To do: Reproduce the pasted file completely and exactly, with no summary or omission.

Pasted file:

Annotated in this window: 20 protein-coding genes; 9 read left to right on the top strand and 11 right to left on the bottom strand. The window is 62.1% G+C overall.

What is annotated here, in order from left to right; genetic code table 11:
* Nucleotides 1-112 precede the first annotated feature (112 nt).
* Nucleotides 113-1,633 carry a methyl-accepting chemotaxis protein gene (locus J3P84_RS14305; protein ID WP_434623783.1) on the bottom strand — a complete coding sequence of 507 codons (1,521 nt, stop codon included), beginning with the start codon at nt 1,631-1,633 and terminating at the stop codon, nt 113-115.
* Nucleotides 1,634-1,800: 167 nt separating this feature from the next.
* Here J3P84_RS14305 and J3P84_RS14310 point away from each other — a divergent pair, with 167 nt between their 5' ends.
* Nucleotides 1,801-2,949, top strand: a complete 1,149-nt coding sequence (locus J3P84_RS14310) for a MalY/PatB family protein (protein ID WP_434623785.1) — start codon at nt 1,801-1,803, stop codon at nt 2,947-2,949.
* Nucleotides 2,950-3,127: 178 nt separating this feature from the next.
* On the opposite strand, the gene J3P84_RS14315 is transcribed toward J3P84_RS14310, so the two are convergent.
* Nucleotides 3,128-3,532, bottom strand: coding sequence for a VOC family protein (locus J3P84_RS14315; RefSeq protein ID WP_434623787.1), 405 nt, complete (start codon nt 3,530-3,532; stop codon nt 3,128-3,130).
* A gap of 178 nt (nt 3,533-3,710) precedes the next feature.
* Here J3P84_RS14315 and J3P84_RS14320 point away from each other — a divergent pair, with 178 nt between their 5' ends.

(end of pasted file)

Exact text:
Annotated in this window: 20 protein-coding genes; 9 read left to right on the top strand and 11 right to left on the bottom strand. The window is 62.1% G+C overall.

What is annotated here, in order from left to right; genetic code table 11:
* Nucleotides 1-112 precede the first annotated feature (112 nt).
* Nucleotides 113-1,633 carry a methyl-accepting chemotaxis protein gene (locus J3P84_RS14305; protein ID WP_434623783.1) on the bottom strand — a complete coding sequence of 507 codons (1,521 nt, stop codon included), beginning with the start codon at nt 1,631-1,633 and terminating at the stop codon, nt 113-115.
* Nucleotides 1,634-1,800: 167 nt separating this feature from the next.
* Here J3P84_RS14305 and J3P84_RS14310 point away from each other — a divergent pair, with 167 nt between their 5' ends.
* Nucleotides 1,801-2,949, top strand: a complete 1,149-nt coding sequence (locus J3P84_RS14310) for a MalY/PatB family protein (protein ID WP_434623785.1) — start codon at nt 1,801-1,803, stop codon at nt 2,947-2,949.
* Nucleotides 2,950-3,127: 178 nt separating this feature from the next.
* On the opposite strand, the gene J3P84_RS14315 is transcribed toward J3P84_RS14310, so the two are convergent.
* Nucleotides 3,128-3,532, bottom strand: coding sequence for a VOC family protein (locus J3P84_RS14315; RefSeq protein ID WP_434623787.1), 405 nt, complete (start codon nt 3,530-3,532; stop codon nt 3,128-3,130).
* A gap of 178 nt (nt 3,533-3,710) precedes the next feature.
* Here J3P84_RS14315 and J3P84_RS14320 point away from each other — a divergent pair, with 178 nt between their 5' ends.